This is great for fuel economy as the losses attributable to the drag of gear reduction is cut significantly through heat (again) and energy losses in high ratio differentials

Since that is not a good way to get acceleration to satisfy needs such as off-road and rapid acceleration, the torque converter is designed to 'slip', if you will - to allow the engine to get to it's best power band and give some decent numbers and seat-of-the-pants satisfaction.

Then once to speed, the TCC is applied, negating slip and energy losses.

Overcooling should not keep OD or TCC from happening, although it will keep the chemical plasticizers in the fluid from working correctly to keep the seals supple and working for a long time.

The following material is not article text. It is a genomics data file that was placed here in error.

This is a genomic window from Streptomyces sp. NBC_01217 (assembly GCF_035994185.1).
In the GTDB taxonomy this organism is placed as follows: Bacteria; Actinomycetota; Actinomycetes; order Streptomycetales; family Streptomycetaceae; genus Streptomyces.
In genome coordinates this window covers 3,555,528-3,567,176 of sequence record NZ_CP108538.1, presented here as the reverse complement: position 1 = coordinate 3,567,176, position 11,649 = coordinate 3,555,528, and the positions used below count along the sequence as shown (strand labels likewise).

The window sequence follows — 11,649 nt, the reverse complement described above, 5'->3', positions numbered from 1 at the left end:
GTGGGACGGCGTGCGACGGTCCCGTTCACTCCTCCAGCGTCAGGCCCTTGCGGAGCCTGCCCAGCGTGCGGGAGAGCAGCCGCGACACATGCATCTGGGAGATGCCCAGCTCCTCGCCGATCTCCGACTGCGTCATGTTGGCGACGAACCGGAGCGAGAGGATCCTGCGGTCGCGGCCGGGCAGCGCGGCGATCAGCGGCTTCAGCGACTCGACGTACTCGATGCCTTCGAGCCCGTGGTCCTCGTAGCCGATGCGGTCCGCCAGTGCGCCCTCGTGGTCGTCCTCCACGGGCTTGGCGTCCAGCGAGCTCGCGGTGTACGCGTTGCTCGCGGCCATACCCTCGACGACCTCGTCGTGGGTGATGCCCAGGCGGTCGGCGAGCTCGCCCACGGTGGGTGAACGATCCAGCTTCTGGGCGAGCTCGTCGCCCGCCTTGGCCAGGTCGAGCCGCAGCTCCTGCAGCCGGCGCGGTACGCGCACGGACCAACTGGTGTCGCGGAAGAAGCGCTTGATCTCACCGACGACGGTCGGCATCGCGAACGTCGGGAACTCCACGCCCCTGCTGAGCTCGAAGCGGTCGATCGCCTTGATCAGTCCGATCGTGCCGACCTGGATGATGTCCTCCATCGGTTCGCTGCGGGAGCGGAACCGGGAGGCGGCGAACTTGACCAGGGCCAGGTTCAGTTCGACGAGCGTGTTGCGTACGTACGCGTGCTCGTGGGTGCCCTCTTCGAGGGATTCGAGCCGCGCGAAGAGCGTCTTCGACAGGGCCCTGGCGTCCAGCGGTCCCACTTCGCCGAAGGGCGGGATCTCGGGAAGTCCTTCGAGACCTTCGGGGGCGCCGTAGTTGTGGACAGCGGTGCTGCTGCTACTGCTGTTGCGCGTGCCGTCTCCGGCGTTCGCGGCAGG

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Postby mick4x4 » Mon Feb 14, 2011 6:04 pm

Thanks for that some interesting reading, is there any tell tale signs of overcooling or should I be ok with the cooler fit before the stock cooler as the B&M cooler has a oil by pass feature if it’s too cold
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Postby SurferJoe » Mon Feb 14, 2011 8:49 pm

Having the aux cooler before the standard heat exchange unit in the radiator is a good idea if you have hot enough seasons or work the unit hard and need to keep the extra thermal load off the engine's cooling system.

Actually - having a cooler take out some heat first and then having the heat exchanger add some to normal temps, also takes some therms out of the radiator and actually helps cool the engine.